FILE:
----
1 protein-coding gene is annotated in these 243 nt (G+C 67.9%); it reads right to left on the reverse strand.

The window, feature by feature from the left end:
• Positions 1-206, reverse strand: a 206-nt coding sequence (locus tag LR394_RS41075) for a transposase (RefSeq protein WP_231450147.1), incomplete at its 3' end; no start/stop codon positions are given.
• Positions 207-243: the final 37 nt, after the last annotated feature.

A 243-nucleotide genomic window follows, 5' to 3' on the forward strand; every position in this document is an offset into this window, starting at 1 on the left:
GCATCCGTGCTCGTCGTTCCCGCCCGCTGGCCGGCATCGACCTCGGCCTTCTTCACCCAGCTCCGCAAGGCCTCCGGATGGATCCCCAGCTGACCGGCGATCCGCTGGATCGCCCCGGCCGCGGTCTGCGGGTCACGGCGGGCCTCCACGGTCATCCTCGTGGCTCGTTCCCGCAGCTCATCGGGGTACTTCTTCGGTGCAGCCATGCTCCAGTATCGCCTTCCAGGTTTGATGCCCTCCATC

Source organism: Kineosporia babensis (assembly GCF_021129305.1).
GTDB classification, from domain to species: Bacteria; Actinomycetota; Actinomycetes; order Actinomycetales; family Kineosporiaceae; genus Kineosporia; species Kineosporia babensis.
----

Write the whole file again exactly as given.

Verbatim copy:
1 protein-coding gene is annotated in these 243 nt (G+C 67.9%); it reads right to left on the reverse strand.

The window, feature by feature from the left end:
• Positions 1-206, reverse strand: a 206-nt coding sequence (locus tag LR394_RS41075) for a transposase (RefSeq protein WP_231450147.1), incomplete at its 3' end; no start/stop codon positions are given.
• Positions 207-243: the final 37 nt, after the last annotated feature.

A 243-nucleotide genomic window follows, 5' to 3' on the forward strand; every position in this document is an offset into this window, starting at 1 on the left:
GCATCCGTGCTCGTCGTTCCCGCCCGCTGGCCGGCATCGACCTCGGCCTTCTTCACCCAGCTCCGCAAGGCCTCCGGATGGATCCCCAGCTGACCGGCGATCCGCTGGATCGCCCCGGCCGCGGTCTGCGGGTCACGGCGGGCCTCCACGGTCATCCTCGTGGCTCGTTCCCGCAGCTCATCGGGGTACTTCTTCGGTGCAGCCATGCTCCAGTATCGCCTTCCAGGTTTGATGCCCTCCATC

Source organism: Kineosporia babensis (assembly GCF_021129305.1).
GTDB classification, from domain to species: Bacteria; Actinomycetota; Actinomycetes; order Actinomycetales; family Kineosporiaceae; genus Kineosporia; species Kineosporia babensis.